[00:51:06] Stephen: Don’t they always have someone waiting with a suit on. I thought that, I don’t know. I’m just saying from what I’ve read elsewhere.
[00:51:14] Rhys: But again, like you said, tension games dies. See James
[00:51:19] Stephen: slowly. Yeah alone. You know what I mean? Think about that too. But when he starts floating away, he probably lost sight of the whole thing before he was gone.
There’s nothing around you by the time you’re almost, that’s scary as hell. That’s worse than the ocean. The
[00:51:40] Rhys: odd thing though, now that I think about it, he might never have lost sight of it really he’s traveling the same speed it is.
[00:51:50] Stephen: And so he was moving away from it. He
[00:51:52] Rhys: Pushed off, so his vector would have moved him to the side, but it would have taken a very long time at that speed for, but [00:52:00] he would have kept going in this direction with the ship because there’s no wind resistance to slow him down.
[00:52:08] Stephen: That’s a lot of math is just one more thing for the nitpickers to go after. So there you go.
[00:52:12] Rhys: We’re back to the future now. They’re voting on whether or not catch it, gets to do the walk. And of course you’ve got some people like is definitely against it and William’s definitely against it. On the other hand, Daniel’s yeah, Katia is.
Yeah. So it comes down to Rosa to break the tie and Rosa agrees and cautious excited grabbing her gear. She heads out the door. She’s got her helmet on, there’s a little rad meter on the HUD in her helmet. So we’ll know when the monsters close.
[00:52:44] Stephen: That thing seems to be ticking up quite a lot. Based on the amount of radiation that seemed to be showing to me, you probably wouldn’t have lived long afterwards. Anyway.
[00:52:55] Rhys: Now one of the things I love about this shot though, is like the camera’s in. Really [00:53:00] close to her. And as I’m watching it, I’m looking at her eyes.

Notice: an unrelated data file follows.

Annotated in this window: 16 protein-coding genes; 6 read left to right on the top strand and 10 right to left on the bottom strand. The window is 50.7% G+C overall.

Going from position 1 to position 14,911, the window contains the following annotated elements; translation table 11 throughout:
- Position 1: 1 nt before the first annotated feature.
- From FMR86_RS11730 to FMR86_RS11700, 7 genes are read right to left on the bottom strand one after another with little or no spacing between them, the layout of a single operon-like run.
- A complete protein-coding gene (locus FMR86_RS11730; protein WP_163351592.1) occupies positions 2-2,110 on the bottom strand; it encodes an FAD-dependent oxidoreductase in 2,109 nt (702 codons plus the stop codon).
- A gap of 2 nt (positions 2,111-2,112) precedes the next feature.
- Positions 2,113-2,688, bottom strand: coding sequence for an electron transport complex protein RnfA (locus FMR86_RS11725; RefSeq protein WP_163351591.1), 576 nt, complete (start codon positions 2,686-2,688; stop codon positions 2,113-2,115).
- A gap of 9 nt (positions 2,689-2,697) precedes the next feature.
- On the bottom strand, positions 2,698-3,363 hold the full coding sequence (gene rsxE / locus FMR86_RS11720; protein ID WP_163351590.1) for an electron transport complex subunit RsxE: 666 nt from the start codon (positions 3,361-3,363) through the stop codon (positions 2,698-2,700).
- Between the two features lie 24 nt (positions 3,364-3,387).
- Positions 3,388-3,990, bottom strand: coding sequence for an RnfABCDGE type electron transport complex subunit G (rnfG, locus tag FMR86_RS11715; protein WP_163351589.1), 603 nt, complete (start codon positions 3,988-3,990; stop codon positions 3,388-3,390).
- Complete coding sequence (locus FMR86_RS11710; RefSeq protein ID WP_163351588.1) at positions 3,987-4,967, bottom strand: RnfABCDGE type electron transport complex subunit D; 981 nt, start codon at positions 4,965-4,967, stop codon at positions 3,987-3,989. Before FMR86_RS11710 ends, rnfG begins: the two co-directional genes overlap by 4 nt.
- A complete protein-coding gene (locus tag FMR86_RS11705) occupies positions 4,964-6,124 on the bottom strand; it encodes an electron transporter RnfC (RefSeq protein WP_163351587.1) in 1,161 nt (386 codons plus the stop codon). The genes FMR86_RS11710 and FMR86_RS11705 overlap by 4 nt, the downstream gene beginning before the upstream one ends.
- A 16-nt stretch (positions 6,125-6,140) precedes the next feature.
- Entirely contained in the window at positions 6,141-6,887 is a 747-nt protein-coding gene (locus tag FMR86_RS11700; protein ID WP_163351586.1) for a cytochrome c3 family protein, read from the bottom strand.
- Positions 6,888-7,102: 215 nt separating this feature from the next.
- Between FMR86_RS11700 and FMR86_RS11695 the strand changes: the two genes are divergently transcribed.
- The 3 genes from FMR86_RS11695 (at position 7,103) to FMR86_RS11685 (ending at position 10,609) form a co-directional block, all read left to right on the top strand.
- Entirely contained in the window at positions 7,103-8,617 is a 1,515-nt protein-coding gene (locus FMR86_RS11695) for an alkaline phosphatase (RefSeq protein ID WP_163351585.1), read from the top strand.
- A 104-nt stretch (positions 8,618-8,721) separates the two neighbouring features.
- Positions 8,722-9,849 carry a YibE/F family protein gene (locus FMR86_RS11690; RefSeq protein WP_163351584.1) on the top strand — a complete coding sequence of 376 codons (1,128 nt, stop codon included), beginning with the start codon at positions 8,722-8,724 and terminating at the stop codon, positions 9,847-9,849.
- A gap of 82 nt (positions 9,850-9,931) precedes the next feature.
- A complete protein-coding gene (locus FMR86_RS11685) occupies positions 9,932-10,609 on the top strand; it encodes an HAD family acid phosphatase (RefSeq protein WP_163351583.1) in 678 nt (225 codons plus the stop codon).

I’m like her left eye is dilated and her right eye isn’t.
[00:53:06] Stephen: Yes. And that was to me, another indicator of the monster. And that’s what I took it as the intense radiation blew her eye out. Actually, maybe hallucinating or something too. I don’t know.
[00:53:19] Rhys: It’s actually called coloboma and it’s a birthday.
Really? Yes. She’s really like that. In utero, her left, Iris never fully formed.
[00:53:29] Stephen: That’s crazy because it fits so well with this movie. I wonder if they did that on purpose then knowing that, put the camera on that side. I don’t know. Maybe they used it because I was like, oh man. She’s. Cause she just that scene, she just stood there staring and the radiation was clicking up there and saying, come back.
And she was losing oxygen slowly. Cause that was fine. But I’m like all this combining, maybe the monster, like with the radiation. It sounds star Trekkie, but it like blew her eye out and controlled her [00:54:00] mind almost hypnotically and stuff. And I just took it as an indicator. That’s pretty cool though.
[00:54:05] Rhys: Yeah. She’s grabbing samples out there. Geiger counters going higher and higher. She makes the discovery of a unicellular organism while she’s out there. Very excited. She’s got 90 minutes of oh two left and then she sees a light in the distance and she’s oh, I’m going to go check that out. And people are like, no, don’t do that.
[00:54:28] Stephen: Which again, she’s not thinking straight. I took it as, the monsters.
[00:54:33] Rhys: There’s a bio, there’s a bluish glow under the ice. And she’s playing games with her own lights. She’s going to turn the lights off. She’s getting her lights on. She thinks it’s bioluminescence. And then the ice breaks under her and she’s gone under the ice under the water.
And there’s a shot of her face. Her eyes are just wide with shock and then there’s.
[00:54:53] Stephen: And the reflection of the light and that’s the, you see the monster the most, that way [00:55:00]
[00:55:00] Rhys: the crews debating whether or not to leave now or try and get more data, they decided to leave at the next launch window and the launch doesn’t go smoothly.
Equipment’s malfunctioning left and right. They can’t get a safe launch speed. The engine shut down, they’re crashing down. They’re going to crash on the surface of Europa William on buckles himself. And he blows the water shielding to help slow down their descent.
[00:55:22] Stephen: And it’s saved you, but you’ll just die anyway.
[00:55:25] Rhys: it’s true. He gets bounced around like a doll he’s dead camera goes black water shielding, a water does a great job of blocking radiation. And so they’ll put a coating of it in between the whole inner hole and the outer hole of the ship to help block radiation. And in this case, he blows it all out the bottom and it helps to helps slow their descent.
The ship is a shambles. When the power does come back on roses, the first to wake up, manages to get the lights on the sheep, and then she goes down and she’s waking Andre by smacking him in the face, which is the least safe way possible for [00:56:00] someone who might have a neck injury, in, in five minutes in this movie, it’s not going to matter.